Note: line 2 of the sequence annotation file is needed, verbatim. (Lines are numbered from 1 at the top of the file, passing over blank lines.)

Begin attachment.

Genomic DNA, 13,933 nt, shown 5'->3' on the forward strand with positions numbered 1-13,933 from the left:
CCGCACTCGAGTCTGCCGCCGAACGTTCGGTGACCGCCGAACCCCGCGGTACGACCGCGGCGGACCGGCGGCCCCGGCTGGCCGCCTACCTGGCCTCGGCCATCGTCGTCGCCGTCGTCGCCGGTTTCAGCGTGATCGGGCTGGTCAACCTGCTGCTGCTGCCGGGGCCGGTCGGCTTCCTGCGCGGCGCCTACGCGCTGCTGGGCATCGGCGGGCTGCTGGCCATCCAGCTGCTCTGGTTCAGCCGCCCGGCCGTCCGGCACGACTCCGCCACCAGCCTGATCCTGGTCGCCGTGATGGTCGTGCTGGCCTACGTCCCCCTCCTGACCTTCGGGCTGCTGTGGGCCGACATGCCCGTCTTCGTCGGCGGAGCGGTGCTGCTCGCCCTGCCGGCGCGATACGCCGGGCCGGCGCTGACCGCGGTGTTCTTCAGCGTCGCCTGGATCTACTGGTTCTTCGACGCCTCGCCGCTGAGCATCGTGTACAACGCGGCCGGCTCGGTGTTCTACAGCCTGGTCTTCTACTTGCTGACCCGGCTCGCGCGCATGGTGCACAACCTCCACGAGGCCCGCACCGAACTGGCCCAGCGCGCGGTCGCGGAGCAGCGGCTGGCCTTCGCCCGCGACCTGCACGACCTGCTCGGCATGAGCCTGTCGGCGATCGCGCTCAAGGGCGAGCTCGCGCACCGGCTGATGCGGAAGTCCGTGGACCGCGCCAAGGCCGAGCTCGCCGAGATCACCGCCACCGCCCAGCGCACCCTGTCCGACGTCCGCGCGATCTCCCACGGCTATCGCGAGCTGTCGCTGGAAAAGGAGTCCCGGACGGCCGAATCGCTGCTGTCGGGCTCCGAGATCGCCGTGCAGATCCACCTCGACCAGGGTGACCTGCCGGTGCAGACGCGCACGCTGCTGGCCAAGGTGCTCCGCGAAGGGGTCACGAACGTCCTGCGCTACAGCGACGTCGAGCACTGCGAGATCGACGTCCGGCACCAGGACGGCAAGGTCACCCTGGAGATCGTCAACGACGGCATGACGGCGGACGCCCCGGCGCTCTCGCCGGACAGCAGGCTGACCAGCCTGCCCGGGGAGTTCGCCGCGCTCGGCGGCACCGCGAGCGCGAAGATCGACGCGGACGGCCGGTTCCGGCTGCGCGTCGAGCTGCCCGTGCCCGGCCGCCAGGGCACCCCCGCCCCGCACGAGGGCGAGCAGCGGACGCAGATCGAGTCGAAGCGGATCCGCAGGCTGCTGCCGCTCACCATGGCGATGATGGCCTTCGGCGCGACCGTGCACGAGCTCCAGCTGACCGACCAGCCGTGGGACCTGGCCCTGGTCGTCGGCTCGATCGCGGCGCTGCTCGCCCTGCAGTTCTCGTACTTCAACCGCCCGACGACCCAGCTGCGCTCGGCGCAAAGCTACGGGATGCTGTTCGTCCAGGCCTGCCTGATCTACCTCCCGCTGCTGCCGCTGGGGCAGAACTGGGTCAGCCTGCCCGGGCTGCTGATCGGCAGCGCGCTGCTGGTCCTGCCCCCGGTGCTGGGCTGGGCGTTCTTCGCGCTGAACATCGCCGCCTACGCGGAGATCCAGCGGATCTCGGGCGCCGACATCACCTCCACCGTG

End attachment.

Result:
CCGCACTCGAGTCTGCCGCCGAACGTTCGGTGACCGCCGAACCCCGCGGTACGACCGCGGCGGACCGGCGGCCCCGGCTGGCCGCCTACCTGGCCTCGGCCATCGTCGTCGCCGTCGTCGCCGGTTTCAGCGTGATCGGGCTGGTCAACCTGCTGCTGCTGCCGGGGCCGGTCGGCTTCCTGCGCGGCGCCTACGCGCTGCTGGGCATCGGCGGGCTGCTGGCCATCCAGCTGCTCTGGTTCAGCCGCCCGGCCGTCCGGCACGACTCCGCCACCAGCCTGATCCTGGTCGCCGTGATGGTCGTGCTGGCCTACGTCCCCCTCCTGACCTTCGGGCTGCTGTGGGCCGACATGCCCGTCTTCGTCGGCGGAGCGGTGCTGCTCGCCCTGCCGGCGCGATACGCCGGGCCGGCGCTGACCGCGGTGTTCTTCAGCGTCGCCTGGATCTACTGGTTCTTCGACGCCTCGCCGCTGAGCATCGTGTACAACGCGGCCGGCTCGGTGTTCTACAGCCTGGTCTTCTACTTGCTGACCCGGCTCGCGCGCATGGTGCACAACCTCCACGAGGCCCGCACCGAACTGGCCCAGCGCGCGGTCGCGGAGCAGCGGCTGGCCTTCGCCCGCGACCTGCACGACCTGCTCGGCATGAGCCTGTCGGCGATCGCGCTCAAGGGCGAGCTCGCGCACCGGCTGATGCGGAAGTCCGTGGACCGCGCCAAGGCCGAGCTCGCCGAGATCACCGCCACCGCCCAGCGCACCCTGTCCGACGTCCGCGCGATCTCCCACGGCTATCGCGAGCTGTCGCTGGAAAAGGAGTCCCGGACGGCCGAATCGCTGCTGTCGGGCTCCGAGATCGCCGTGCAGATCCACCTCGACCAGGGTGACCTGCCGGTGCAGACGCGCACGCTGCTGGCCAAGGTGCTCCGCGAAGGGGTCACGAACGTCCTGCGCTACAGCGACGTCGAGCACTGCGAGATCGACGTCCGGCACCAGGACGGCAAGGTCACCCTGGAGATCGTCAACGACGGCATGACGGCGGACGCCCCGGCGCTCTCGCCGGACAGCAGGCTGACCAGCCTGCCCGGGGAGTTCGCCGCGCTCGGCGGCACCGCGAGCGCGAAGATCGACGCGGACGGCCGGTTCCGGCTGCGCGTCGAGCTGCCCGTGCCCGGCCGCCAGGGCACCCCCGCCCCGCACGAGGGCGAGCAGCGGACGCAGATCGAGTCGAAGCGGATCCGCAGGCTGCTGCCGCTCACCATGGCGATGATGGCCTTCGGCGCGACCGTGCACGAGCTCCAGCTGACCGACCAGCCGTGGGACCTGGCCCTGGTCGTCGGCTCGATCGCGGCGCTGCTCGCCCTGCAGTTCTCGTACTTCAACCGCCCGACGACCCAGCTGCGCTCGGCGCAAAGCTACGGGATGCTGTTCGTCCAGGCCTGCCTGATCTACCTCCCGCTGCTGCCGCTGGGGCAGAACTGGGTCAGCCTGCCCGGGCTGCTGATCGGCAGCGCGCTGCTGGTCCTGCCCCCGGTGCTGGGCTGGGCGTTCTTCGCGCTGAACATCGCCGCCTACGCGGAGATCCAGCGGATCTCGGGCGCCGACATCACCTCCACCGTG